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How Does the Moon Affect Your Dog?

While many theories associated with the moon remain mostly a myth, some strange animal patterns and behaviour have been linked to the lunar cycle. A variety of rationalisations explain these effects, but the question is how exactly do the different lunar phases of the moon affect our pets and what does it mean?

Full Moon

The full moon increases the psyche of both animals and humans with noticeable intensity. Studies and statistics have shown that during the full moon phase animals tend to be restless and often get themselves into trouble keeping animal control and veterinary staff very busy. Dogs and wolves howl; birds become agitated and disoriented while cats hide!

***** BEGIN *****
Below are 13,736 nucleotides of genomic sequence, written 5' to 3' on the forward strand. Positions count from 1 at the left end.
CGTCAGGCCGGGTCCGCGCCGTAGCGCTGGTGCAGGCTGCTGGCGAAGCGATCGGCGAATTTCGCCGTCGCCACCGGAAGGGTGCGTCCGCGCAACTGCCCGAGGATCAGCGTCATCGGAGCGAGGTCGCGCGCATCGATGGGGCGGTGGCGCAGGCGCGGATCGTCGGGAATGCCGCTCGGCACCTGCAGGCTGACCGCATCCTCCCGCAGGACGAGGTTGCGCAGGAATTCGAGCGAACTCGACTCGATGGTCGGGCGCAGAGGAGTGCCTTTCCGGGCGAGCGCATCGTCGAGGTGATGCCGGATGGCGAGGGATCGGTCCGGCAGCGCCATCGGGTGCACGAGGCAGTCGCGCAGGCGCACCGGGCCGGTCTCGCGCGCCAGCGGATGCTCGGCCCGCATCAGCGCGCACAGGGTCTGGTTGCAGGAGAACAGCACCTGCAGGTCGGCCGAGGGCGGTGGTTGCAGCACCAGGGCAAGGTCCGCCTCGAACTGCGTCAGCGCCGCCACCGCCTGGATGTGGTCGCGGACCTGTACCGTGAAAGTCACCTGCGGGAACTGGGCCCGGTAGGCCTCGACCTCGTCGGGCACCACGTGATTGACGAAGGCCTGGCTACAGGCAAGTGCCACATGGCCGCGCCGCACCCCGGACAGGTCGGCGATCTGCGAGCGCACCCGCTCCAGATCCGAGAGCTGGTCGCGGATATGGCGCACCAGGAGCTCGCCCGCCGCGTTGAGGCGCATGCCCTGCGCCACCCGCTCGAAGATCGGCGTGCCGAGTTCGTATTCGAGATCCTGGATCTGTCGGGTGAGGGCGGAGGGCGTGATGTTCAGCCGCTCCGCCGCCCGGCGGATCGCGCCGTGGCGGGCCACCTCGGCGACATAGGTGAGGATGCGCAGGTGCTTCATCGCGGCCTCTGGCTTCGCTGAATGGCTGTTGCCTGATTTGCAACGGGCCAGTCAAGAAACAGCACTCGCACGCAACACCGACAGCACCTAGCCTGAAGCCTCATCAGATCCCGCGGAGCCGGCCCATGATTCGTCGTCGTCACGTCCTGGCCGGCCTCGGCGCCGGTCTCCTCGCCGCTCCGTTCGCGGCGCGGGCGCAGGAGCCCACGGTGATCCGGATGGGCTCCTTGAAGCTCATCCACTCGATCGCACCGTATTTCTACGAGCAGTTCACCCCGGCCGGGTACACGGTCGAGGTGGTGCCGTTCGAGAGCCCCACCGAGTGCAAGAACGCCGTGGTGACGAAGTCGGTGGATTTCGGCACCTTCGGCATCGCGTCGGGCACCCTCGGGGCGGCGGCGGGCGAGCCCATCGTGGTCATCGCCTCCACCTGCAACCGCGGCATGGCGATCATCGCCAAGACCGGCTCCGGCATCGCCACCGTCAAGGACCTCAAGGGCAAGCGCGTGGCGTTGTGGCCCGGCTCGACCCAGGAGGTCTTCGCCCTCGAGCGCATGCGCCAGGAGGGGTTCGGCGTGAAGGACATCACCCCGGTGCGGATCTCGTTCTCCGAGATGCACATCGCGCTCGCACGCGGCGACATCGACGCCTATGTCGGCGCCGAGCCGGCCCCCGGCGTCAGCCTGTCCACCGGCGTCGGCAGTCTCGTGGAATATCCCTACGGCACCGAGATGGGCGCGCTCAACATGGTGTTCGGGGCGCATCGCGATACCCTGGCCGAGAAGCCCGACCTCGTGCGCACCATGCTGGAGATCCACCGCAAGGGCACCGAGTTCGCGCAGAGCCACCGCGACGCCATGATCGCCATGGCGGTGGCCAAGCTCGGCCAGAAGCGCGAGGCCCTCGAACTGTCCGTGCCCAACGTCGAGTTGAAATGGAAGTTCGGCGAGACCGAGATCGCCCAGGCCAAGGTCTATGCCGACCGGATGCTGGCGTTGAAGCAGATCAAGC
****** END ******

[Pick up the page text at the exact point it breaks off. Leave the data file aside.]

New Moon

Animals tend to naturally tune into the New Moon phase, meaning unlike the Full Moon, it’s a time to chill even though it can be a challenge because their senses and sensitivity is heightened during this phase.

Super Moon

This phase is when an alignment of the Sun, Moon and the Earth occurs and it is also during this phase when the Moon is closest to Earth – the power of the electromagnetic fields during this phase interacts with the magnetic field of animals increasing their ability to feel stress around them. This is part of their survival instincts to stay away from danger.

Waning Moon

The Waning Moon is a time when sensitive animals will tune into instincts and know it is time to hunt, gather and nest in order to protect their family and prepare for the future. The Waning Moon slowly reduces activity over time to prepare animals for the next, more restful, phase but for the most part this is a time for action, work and preparation.